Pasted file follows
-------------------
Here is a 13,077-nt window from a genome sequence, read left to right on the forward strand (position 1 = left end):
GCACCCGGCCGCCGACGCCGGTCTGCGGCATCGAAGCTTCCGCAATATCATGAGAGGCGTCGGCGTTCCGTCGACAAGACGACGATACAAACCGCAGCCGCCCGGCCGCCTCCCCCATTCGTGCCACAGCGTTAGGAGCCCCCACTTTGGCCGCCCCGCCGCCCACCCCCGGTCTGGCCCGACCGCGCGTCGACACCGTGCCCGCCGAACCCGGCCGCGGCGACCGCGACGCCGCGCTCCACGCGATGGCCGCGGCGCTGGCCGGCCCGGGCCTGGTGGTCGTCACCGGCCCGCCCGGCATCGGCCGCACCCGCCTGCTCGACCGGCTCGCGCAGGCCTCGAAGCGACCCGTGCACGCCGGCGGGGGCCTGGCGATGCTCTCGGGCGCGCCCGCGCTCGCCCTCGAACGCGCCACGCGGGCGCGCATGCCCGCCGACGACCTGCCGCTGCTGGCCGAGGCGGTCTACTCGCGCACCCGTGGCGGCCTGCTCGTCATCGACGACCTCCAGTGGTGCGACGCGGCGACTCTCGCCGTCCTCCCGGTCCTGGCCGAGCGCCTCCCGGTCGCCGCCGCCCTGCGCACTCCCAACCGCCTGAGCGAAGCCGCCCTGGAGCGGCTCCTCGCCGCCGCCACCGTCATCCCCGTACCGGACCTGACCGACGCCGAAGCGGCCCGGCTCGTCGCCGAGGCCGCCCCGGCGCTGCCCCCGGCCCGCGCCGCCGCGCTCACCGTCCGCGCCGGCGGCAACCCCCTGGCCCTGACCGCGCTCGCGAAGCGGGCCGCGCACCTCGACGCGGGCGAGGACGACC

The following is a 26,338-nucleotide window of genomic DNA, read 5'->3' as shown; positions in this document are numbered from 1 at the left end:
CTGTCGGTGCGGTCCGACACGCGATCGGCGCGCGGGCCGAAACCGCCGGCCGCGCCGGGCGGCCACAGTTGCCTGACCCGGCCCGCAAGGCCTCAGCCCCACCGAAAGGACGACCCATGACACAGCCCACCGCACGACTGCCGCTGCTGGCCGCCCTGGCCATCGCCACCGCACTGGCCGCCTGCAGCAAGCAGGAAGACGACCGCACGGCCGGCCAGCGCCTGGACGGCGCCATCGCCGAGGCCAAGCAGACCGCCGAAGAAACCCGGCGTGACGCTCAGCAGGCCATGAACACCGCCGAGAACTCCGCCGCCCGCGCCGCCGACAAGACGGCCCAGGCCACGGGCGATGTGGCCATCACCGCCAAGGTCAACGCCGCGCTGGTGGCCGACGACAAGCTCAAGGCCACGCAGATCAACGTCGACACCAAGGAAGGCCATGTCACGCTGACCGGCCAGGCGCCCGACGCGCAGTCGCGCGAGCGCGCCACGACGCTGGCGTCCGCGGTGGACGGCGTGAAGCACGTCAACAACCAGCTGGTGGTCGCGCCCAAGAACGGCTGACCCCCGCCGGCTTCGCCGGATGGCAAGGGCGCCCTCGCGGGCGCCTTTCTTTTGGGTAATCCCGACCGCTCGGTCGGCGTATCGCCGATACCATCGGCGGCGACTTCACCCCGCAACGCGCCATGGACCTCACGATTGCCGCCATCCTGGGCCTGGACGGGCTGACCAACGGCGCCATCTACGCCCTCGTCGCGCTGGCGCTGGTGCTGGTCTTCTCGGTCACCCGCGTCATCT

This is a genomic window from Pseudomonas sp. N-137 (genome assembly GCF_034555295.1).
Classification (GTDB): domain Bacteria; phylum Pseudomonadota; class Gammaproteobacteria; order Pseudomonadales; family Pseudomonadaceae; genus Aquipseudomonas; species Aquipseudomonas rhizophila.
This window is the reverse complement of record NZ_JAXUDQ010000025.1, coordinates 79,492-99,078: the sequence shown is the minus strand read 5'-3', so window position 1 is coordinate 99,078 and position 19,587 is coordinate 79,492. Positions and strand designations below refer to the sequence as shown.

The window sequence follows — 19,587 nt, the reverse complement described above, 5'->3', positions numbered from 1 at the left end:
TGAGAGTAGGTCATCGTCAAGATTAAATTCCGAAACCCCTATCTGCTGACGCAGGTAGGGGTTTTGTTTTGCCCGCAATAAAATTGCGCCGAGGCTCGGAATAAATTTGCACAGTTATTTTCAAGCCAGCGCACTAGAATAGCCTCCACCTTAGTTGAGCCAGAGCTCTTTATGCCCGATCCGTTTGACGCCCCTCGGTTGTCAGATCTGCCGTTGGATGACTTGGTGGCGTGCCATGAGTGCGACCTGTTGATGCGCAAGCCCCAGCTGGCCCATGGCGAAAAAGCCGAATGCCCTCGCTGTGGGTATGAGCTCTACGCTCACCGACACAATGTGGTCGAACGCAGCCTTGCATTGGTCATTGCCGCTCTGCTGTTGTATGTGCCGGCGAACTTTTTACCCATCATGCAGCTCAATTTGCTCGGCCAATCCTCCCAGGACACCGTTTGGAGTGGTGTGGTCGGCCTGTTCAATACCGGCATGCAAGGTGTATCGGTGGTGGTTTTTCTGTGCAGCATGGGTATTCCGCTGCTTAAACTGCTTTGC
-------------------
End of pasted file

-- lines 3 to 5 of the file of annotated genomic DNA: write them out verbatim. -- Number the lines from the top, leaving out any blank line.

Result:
The following is a 26,338-nucleotide window of genomic DNA, read 5'->3' as shown; positions in this document are numbered from 1 at the left end:
CTGTCGGTGCGGTCCGACACGCGATCGGCGCGCGGGCCGAAACCGCCGGCCGCGCCGGGCGGCCACAGTTGCCTGACCCGGCCCGCAAGGCCTCAGCCCCACCGAAAGGACGACCCATGACACAGCCCACCGCACGACTGCCGCTGCTGGCCGCCCTGGCCATCGCCACCGCACTGGCCGCCTGCAGCAAGCAGGAAGACGACCGCACGGCCGGCCAGCGCCTGGACGGCGCCATCGCCGAGGCCAAGCAGACCGCCGAAGAAACCCGGCGTGACGCTCAGCAGGCCATGAACACCGCCGAGAACTCCGCCGCCCGCGCCGCCGACAAGACGGCCCAGGCCACGGGCGATGTGGCCATCACCGCCAAGGTCAACGCCGCGCTGGTGGCCGACGACAAGCTCAAGGCCACGCAGATCAACGTCGACACCAAGGAAGGCCATGTCACGCTGACCGGCCAGGCGCCCGACGCGCAGTCGCGCGAGCGCGCCACGACGCTGGCGTCCGCGGTGGACGGCGTGAAGCACGTCAACAACCAGCTGGTGGTCGCGCCCAAGAACGGCTGACCCCCGCCGGCTTCGCCGGATGGCAAGGGCGCCCTCGCGGGCGCCTTTCTTTTGGGTAATCCCGACCGCTCGGTCGGCGTATCGCCGATACCATCGGCGGCGACTTCACCCCGCAACGCGCCATGGACCTCACGATTGCCGCCATCCTGGGCCTGGACGGGCTGACCAACGGCGCCATCTACGCCCTCGTCGCGCTGGCGCTGGTGCTGGTCTTCTCGGTCACCCGCGTCATCT

This is a genomic window from Pseudomonas sp. N-137 (genome assembly GCF_034555295.1).